“E” is a reminder to explore options. The reason palm trees don’t often get blown over or uprooted by typhoons, where sturdier trees do, is because of the palm tree’s flexibility. Being adaptable and being open to new perspectives—able to bend—makes us less prone to stress.

Finally, “S” is about the importance of seeking the support of family, friends and also professionals. A good life is built with good relationships, which keep us happier and healthier.

We can’t always change our circumstances, but we can always adjust ourselves.

In her closing remarks, Sek Soon Heng, the women’s leader of SGS, referred to research published in The Lancet medical journal showing that COVID-19 has led to a sharp increase in anxiety and depression globally, and that women, who are more likely to be affected by the social and economic consequences of the pandemic, have been particularly affected.

Having more programs for women is not enough, she said. “I believe all of us have the courage and compassion to encourage another person who is suffering . . . through our care and concern and also through hope-filled dialogues and activities.”

Teresa Wong, a final-year student at the National University of Singapore who participated in the event, shared her take-aways: “It taught me how to cope with the various challenges and stresses that I may face by remaining calm. It also reinforces the importance of doing our human revolution to overcome hardships instead of trying to change our environment.”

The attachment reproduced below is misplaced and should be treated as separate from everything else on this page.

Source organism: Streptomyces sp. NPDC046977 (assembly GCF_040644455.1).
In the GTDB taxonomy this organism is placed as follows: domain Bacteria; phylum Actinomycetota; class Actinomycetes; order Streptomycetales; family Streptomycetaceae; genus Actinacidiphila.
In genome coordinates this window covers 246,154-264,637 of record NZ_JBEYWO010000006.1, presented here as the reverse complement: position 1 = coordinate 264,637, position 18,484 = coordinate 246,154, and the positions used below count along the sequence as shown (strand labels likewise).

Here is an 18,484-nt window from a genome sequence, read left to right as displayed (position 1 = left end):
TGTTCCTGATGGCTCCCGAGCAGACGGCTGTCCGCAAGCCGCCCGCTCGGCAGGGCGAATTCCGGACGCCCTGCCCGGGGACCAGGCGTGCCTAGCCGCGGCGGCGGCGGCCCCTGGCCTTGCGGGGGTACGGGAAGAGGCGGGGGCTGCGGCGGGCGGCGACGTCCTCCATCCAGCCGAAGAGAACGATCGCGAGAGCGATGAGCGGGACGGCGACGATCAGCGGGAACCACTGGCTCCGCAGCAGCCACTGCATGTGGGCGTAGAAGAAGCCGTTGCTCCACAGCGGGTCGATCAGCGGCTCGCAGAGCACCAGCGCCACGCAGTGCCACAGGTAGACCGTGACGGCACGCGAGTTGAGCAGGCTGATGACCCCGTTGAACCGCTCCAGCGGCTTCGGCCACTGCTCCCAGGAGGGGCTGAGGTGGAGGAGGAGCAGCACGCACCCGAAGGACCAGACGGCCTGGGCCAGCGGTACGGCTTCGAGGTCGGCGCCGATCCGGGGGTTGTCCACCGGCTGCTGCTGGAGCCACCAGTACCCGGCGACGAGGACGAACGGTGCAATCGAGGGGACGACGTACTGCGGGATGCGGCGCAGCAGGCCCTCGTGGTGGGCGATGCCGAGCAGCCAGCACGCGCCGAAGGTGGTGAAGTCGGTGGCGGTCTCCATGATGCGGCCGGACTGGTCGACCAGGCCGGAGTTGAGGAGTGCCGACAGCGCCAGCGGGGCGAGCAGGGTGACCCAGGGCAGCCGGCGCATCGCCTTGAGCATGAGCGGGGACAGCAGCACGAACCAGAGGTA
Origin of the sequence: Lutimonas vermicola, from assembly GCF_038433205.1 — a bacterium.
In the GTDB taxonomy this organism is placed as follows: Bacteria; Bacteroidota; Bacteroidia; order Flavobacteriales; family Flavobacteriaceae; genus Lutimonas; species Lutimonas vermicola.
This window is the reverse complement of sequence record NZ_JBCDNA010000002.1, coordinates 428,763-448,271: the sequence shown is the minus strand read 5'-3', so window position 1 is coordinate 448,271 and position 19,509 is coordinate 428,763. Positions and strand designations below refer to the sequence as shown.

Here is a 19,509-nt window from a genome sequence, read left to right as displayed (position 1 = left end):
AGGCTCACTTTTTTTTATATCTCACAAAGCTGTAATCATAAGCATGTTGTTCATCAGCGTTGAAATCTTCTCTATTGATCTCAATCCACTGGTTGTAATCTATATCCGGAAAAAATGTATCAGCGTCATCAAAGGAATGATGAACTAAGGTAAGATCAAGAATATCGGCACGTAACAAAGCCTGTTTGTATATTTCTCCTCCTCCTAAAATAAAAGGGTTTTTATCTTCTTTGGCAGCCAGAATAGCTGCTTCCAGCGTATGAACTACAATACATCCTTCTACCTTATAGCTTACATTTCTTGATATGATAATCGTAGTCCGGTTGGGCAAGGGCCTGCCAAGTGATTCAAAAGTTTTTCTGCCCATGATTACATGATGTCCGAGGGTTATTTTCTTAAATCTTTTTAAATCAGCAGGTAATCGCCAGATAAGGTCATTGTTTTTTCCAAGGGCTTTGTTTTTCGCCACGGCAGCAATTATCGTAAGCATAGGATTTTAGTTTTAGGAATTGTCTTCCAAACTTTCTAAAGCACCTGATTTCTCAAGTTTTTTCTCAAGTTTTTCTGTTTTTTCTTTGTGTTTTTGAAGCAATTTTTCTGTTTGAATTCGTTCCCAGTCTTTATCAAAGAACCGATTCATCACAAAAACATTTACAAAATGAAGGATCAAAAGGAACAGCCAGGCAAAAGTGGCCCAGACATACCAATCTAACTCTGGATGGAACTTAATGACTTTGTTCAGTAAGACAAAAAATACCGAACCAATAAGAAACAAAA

The resolution of the SGS women is to continue to reach out to others, protecting the dignity of life in one’s immediate environment, so that no one is left behind in these difficult times.

(In March 2021, as the pandemic intensified, SGS embarked on a series of public discussions on “Strengthening Our Emotional Resilience Beyond Covid-19,” focusing an already running annual event series that began in 2019, the Soka Women Lecture, on the topic of mental health in this unprecedented time. The November 2021 session on “Families Emerging Stronger: Overcoming Family Issues and Coping with Stress Arising from Covid” is an example of the practical value of these explorations into how we can each become more resilient while helping others do the same.)